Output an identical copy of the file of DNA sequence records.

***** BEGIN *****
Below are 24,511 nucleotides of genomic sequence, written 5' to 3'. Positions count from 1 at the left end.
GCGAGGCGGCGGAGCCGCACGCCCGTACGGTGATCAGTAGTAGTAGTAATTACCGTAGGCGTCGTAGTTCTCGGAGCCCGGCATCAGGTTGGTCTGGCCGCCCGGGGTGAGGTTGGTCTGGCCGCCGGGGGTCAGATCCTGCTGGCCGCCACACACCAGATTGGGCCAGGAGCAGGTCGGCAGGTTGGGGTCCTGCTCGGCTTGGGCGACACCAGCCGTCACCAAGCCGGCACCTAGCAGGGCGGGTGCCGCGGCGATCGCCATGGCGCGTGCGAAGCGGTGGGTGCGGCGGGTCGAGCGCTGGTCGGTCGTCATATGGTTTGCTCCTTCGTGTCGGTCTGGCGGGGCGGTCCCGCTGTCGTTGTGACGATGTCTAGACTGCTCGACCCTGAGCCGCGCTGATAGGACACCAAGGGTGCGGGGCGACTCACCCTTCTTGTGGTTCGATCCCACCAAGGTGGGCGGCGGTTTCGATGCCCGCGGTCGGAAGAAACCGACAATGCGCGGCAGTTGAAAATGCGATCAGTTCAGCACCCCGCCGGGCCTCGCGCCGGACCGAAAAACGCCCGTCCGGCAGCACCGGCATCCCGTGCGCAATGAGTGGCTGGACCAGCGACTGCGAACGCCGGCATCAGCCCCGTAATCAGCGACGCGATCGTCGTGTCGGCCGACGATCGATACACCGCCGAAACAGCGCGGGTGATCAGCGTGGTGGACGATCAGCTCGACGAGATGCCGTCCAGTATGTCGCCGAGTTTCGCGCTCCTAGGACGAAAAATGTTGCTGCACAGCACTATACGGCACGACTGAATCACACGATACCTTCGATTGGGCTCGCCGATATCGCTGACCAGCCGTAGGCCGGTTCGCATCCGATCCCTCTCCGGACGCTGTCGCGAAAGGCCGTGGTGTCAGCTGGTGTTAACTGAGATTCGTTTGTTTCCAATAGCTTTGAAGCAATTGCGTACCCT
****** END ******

Below are 24,511 nucleotides of genomic sequence, written 5' to 3'. Positions count from 1 at the left end.
GCGAGGCGGCGGAGCCGCACGCCCGTACGGTGATCAGTAGTAGTAGTAATTACCGTAGGCGTCGTAGTTCTCGGAGCCCGGCATCAGGTTGGTCTGGCCGCCCGGGGTGAGGTTGGTCTGGCCGCCGGGGGTCAGATCCTGCTGGCCGCCACACACCAGATTGGGCCAGGAGCAGGTCGGCAGGTTGGGGTCCTGCTCGGCTTGGGCGACACCAGCCGTCACCAAGCCGGCACCTAGCAGGGCGGGTGCCGCGGCGATCGCCATGGCGCGTGCGAAGCGGTGGGTGCGGCGGGTCGAGCGCTGGTCGGTCGTCATATGGTTTGCTCCTTCGTGTCGGTCTGGCGGGGCGGTCCCGCTGTCGTTGTGACGATGTCTAGACTGCTCGACCCTGAGCCGCGCTGATAGGACACCAAGGGTGCGGGGCGACTCACCCTTCTTGTGGTTCGATCCCACCAAGGTGGGCGGCGGTTTCGATGCCCGCGGTCGGAAGAAACCGACAATGCGCGGCAGTTGAAAATGCGATCAGTTCAGCACCCCGCCGGGCCTCGCGCCGGACCGAAAAACGCCCGTCCGGCAGCACCGGCATCCCGTGCGCAATGAGTGGCTGGACCAGCGACTGCGAACGCCGGCATCAGCCCCGTAATCAGCGACGCGATCGTCGTGTCGGCCGACGATCGATACACCGCCGAAACAGCGCGGGTGATCAGCGTGGTGGACGATCAGCTCGACGAGATGCCGTCCAGTATGTCGCCGAGTTTCGCGCTCCTAGGACGAAAAATGTTGCTGCACAGCACTATACGGCACGACTGAATCACACGATACCTTCGATTGGGCTCGCCGATATCGCTGACCAGCCGTAGGCCGGTTCGCATCCGATCCCTCTCCGGACGCTGTCGCGAAAGGCCGTGGTGTCAGCTGGTGTTAACTGAGATTCGTTTGTTTCCAATAGCTTTGAAGCAATTGCGTACCCT